Richmond: Overall violent crime down 12 percent in 2018

Richmond police invites families 'Cops and Goblins'
Photo credit: RPD

The good news? Crime was on a downward trend in Richmond in 2018, according to data provided by Richmond police Chief Allwyn Brown.

The not so good news? “Policing is a far less attractive field for job seekers than it once was,” making it difficult to fill both sworn and civilian positions, Brown said.

In his e-forum newsletter on Monday, Richmond Mayor Tom Butt published a year-end review that Chief Brown sent to him, the City Councilmembers and City Manager.

Below is his piece in full:


General perceptions about Richmond’s safety have for decades been drawn from its murder rate.  There were 18 murders during CY 2018, slightly up from the 15 homicides that occurred during CY 2017.  But violent crime overall, decreased by 12% during 2018.  We also realized significant decreases in firearm assaults, armed robberies, shootings, as well as other firearms-related crimes.  At the same time, ShotSpotter activations decreased by 14%, which correlates to the 13% drop in calls received from the public reporting gunfire noise. 
There were far fewer shootings and gunfire incidents throughout the city – significant because historically the mechanism of death in greater than 90% of Richmond murders has been firearm discharging.  Also new and different, four of the 18 homicide cases investigated in 2018 show a direct connection to our homelessness realities; four cases involved an instrument of death other than a firearm; and fewer cases have links to ongoing gang feuds that can spark escalating, back-and-fourth retaliatory shootings that play out on public streets. 
Crime overall was down 5% in 2018, and property crimes dropped 6%.  Property offense more significantly affect the crime rate because they happen and are reported in far greater numbers than violent crimes (crimes vs. persons).  Persistent crime prevention efforts can stop or discourage some of this kind of offending before it happens.  Strong police community relationships matter when it comes to engaging, educating and empowering neighborhoods to take action around preventative measures.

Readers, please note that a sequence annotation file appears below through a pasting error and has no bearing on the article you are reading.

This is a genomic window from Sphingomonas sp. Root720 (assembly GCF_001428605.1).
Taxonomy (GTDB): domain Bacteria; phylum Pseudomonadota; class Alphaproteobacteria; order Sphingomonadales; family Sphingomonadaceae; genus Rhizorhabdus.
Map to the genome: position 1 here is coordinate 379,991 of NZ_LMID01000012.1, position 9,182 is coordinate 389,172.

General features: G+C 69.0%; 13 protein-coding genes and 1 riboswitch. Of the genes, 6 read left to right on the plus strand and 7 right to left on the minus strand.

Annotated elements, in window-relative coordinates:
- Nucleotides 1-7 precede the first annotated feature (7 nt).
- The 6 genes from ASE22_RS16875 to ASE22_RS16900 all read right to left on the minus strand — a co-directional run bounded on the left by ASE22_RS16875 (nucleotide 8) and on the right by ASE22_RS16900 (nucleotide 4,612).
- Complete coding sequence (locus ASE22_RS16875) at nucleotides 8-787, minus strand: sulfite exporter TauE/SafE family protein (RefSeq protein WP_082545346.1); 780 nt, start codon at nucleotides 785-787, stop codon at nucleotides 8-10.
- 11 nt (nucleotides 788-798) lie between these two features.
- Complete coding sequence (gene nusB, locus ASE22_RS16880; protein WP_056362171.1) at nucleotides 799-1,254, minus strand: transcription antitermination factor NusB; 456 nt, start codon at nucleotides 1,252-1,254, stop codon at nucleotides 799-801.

Newer initiatives first tried in 2016 will continue with some fine-tuning this year.  We are planning for two offerings of the Community Safety Academy, one in spring and one in fall.  “Pound the Beat” activities will move forward with more coordinated participation of “Community Safety Ambassadors” to engage neighborhood residents around crime, prevention, and safety. 
The Department confronted a number of rolling challenges related to both sworn and civilian positions in several key functions, mostly generated from a broader phase of workforce turnover affecting many sectors.  Some of it made worse by the current truth, that policing is a far less attractive field for job seekers that it once was.  We hired 7 police officers during CY 2018, but at the same time realized 11 police officer retirements and 4 sworn separations for other reasons.   The staffing of key functions such as our Jail and Communications Center also experienced staffing instability over the course of the year.
With compelled overtime backfill obligations a reality early in 2018, we convened a work group with the RPOA to study the police officer Patrol schedule in use at the time, and several alternatives.  Their representatives gave a presentation on their findings and recommendations to the senior leadership team.  Their preferred new staffing model, an “11/80” schedule was agreed upon, and through a side letter of agreement adopted to their contract.  It provides for better overlap coverage during peak evening call demands periods between the day shift and swing shift work hours, and four days off every other week, so also hopeful for helping to lessen employee fatigue and improve morale.  It was implemented last week.